An Arab student takes the bus from Jaffa to Jerusalem. Is he hoping for a terror attack? Does he fear it? Could he himself be the terrorist? In this bitter, gentle parody by Ayman Sikseck, the everyday materials of Israeli reality turn into a cliché scribbled in the notepad of a bored young man seeking excitement. Sikseck cleverly and sensitively toys with the distance between actual existence in Israel as an Arab Israeli and the representation of that reality, which has been eroded by a surplus of imagery and turned into a form of currency.
Translated by: Evan Fallenberg
He placed his notepad on his knee and wrote: Cloudy. The smell of gasoline and garbage bins. Then he looked out the window again to verify that there was nothing he had failed to note. The bus pulled away from the station with a vaporous breath and headed to the highway, toward Jerusalem. The Doors are playing on the radio, he wrote, then crossed out the words and immediately changed his mind and wrote them again.
The bus raced ahead, straining to catch up to an identical bus moving forward in the left lane, making it hard for him to keep the notepad steady on his knee. The other bus was full of dozens of soldiers sitting in twos, unconscious in sleep, their faces melting down the windows. He remembered from Cadet Corps workshops in high school that it was possible to identify which branch of the military each soldier belonged to by the color of the beret on his shoulder. This, too, was written in his notepad. He sheltered his eyes in order to avoid his own reflection in the window of the other bus. Red berets – paratroops. He suddenly thought that if there were a terrorist attack on that bus, the terrorist would become a legend of sorts. A hero in his lifetime. Or, rather, in death. Legions of masked men would appear on the news shouting Allahu Akbar while waving banners with the man’s picture in one hand and brandishing guns in their other. “And these are the pictures from Gaza in the aftermath of this morning’s terrorist attack,” they would say on the news, running continuously the photos of black-clad figures, only their eyes exposed, as they approach the camera again and again as if instructed by some hidden director, and on every channel the words, “These are the pictures from Gaza” and “These are the pictures from Jenin” and “These are the pictures from Beirut” or Baghdad or East Jerusalem or Jaffa will be repeated. No one will remember, precisely. Later, the different organizations will claim responsibility for the attack; the more soldiers that die, the more organizations will sprout up to argue that the terrorist was dispatched from their ranks and it will be impossible to know whom to hate and whom to love. Only when the video tapes of the terrorist are discovered will it be possible to breathe a sigh of relief; filmed a day or two before, the attacker will say something about the right of return or the Nakba or the Koran and in the next photo he will be pictured kneeling in prayer on a rectangular prayer rug and calling out Allahu Akbar, Allahu Akbar. He imagined himself riveted to the television, his mother clucking her tongue in the background and saying, “Another brainwashed idiot.”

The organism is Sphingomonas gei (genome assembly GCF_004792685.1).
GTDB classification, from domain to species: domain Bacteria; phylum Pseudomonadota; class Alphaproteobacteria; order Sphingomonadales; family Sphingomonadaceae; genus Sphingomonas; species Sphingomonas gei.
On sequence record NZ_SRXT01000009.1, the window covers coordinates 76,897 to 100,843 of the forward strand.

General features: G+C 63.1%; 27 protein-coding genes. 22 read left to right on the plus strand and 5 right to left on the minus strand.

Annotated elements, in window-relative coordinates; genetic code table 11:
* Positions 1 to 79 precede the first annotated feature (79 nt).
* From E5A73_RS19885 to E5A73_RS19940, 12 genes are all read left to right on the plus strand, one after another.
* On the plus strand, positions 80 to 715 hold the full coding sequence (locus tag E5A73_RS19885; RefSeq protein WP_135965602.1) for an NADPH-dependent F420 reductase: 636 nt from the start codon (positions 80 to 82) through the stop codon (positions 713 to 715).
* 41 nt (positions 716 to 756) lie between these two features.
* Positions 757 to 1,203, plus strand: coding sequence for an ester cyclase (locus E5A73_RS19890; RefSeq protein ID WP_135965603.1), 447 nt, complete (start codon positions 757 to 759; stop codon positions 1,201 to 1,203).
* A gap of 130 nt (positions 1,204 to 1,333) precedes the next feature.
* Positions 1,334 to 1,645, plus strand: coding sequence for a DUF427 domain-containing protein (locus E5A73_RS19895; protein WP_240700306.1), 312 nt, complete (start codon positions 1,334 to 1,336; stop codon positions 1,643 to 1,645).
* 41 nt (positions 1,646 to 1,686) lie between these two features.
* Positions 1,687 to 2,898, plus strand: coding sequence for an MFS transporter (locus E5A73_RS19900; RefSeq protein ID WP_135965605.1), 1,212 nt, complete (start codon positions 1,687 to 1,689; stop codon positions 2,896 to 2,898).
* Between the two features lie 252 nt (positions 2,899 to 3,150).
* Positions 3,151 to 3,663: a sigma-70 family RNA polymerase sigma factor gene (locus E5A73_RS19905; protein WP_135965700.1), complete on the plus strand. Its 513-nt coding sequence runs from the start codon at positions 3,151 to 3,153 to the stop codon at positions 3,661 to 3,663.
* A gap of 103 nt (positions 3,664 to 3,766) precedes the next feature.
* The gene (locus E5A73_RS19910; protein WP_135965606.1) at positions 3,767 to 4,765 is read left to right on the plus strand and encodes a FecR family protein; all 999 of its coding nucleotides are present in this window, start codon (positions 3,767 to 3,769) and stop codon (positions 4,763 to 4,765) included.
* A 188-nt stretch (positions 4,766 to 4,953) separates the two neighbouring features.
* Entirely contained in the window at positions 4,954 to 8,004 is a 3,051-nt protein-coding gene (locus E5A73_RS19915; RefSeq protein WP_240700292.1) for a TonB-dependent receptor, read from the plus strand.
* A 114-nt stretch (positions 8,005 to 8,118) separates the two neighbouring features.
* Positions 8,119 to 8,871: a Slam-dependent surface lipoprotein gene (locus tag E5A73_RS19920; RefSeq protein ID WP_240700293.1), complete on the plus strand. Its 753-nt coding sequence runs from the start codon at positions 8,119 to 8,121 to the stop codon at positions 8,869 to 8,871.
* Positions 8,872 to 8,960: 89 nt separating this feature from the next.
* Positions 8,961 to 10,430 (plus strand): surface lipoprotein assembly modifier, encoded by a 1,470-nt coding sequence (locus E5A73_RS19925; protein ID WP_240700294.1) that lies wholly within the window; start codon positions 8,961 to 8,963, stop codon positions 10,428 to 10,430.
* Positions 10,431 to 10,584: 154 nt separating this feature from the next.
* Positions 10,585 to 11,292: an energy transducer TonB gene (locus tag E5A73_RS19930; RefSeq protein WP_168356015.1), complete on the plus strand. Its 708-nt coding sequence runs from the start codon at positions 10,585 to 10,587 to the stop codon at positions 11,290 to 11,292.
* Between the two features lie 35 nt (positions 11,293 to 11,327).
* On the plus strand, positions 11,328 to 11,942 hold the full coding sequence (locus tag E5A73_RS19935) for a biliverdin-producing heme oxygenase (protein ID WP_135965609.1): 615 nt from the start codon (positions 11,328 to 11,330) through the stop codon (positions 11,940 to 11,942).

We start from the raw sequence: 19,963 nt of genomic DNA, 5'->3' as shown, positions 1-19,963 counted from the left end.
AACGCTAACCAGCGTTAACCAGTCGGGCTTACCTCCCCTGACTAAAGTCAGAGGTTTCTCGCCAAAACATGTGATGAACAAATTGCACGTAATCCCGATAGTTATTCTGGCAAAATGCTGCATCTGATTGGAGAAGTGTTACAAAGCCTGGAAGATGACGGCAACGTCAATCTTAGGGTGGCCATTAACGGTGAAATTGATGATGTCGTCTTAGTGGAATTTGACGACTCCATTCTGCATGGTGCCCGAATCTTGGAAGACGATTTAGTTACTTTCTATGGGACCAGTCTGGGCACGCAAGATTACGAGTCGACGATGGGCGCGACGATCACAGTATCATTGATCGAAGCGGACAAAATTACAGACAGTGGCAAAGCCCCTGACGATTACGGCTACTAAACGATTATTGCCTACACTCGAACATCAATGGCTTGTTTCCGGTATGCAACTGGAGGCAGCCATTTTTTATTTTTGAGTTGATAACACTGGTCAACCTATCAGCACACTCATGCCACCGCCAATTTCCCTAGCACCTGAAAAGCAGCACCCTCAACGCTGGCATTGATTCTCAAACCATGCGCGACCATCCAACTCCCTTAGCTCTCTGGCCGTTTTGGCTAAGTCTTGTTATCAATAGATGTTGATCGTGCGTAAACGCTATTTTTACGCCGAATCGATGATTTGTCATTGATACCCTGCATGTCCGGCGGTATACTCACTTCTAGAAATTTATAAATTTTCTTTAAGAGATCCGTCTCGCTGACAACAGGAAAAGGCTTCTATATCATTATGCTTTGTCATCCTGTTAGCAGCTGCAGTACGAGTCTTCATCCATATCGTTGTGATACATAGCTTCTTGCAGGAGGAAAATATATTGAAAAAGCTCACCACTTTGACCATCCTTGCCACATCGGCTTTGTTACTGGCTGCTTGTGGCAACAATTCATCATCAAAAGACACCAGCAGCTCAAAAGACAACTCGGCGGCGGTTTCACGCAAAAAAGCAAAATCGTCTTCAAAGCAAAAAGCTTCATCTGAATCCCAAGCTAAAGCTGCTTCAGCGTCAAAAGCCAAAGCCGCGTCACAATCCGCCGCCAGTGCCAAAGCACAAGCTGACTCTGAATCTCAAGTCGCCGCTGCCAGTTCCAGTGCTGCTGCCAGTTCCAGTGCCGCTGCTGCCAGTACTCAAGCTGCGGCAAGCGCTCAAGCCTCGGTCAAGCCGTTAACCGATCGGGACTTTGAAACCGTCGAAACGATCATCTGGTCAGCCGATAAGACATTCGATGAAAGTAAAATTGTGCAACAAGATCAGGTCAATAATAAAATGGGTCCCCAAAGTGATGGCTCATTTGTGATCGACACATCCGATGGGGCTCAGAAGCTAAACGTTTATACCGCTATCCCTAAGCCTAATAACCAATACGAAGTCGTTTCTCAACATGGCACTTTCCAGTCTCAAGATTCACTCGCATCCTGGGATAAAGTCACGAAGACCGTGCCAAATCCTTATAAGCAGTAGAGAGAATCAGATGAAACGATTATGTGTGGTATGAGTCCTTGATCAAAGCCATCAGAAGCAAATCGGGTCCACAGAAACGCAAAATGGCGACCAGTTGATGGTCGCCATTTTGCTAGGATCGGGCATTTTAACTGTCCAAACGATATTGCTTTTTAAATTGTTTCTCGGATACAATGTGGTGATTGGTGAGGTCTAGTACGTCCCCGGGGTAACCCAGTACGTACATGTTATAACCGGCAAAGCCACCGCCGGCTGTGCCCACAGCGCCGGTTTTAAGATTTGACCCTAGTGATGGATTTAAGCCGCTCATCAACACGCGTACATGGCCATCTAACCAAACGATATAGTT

The bus on the left slowed down and exited the highway. His gaze followed it until it had become a distant dash on the horizon, then disappeared, and he pressed his ear to the window in order to hear better, but there was no sound of an explosion. He turned back to his notepad only to discover that his pencil had run amok and left deep scratches up and down the length of the page that crisscrossed the words and pinned them to the square of paper, closing them off as if putting them behind bars.
He gazed at the people around him and wondered if one of them had read from the expression on his face the things he had been thinking about. The seat next to him was empty, but two older women wearing colorful plastic beads around their necks, were sitting across the aisle from him. They were staring ahead at the seats in front of them, occasionally exchanging words without looking at one another. He concluded that he had no reason to worry about them and noted in his notepad that they were speaking a language he could not identify.
As he sat writing, the terrorist of his imagination moved to his own bus. Now it was he and the two old ladies who were in mortal danger. He envisioned them blasted forward like two bullets, their arms and legs disconnecting from their bodies and hurtling in arcs to the sides like fireworks. He wondered what would happen to the plastic beads in the hell that would follow the explosion. The bearded Zaka volunteers responsible for collecting the attack victims’ remains would find them on the street somewhere, whole but charred, or stuck like wax drippings to the dead women’s necks and breasts. Cold sweat trickled down his back; he was overcome with emotion by the blinding colors of the scenes of death taking shape in his imagination. Where were these two women headed? It seemed too predictable to write The Western Wall. His hand wavered uncomfortably over the page: Hadassah Hospital? The Khan Theater?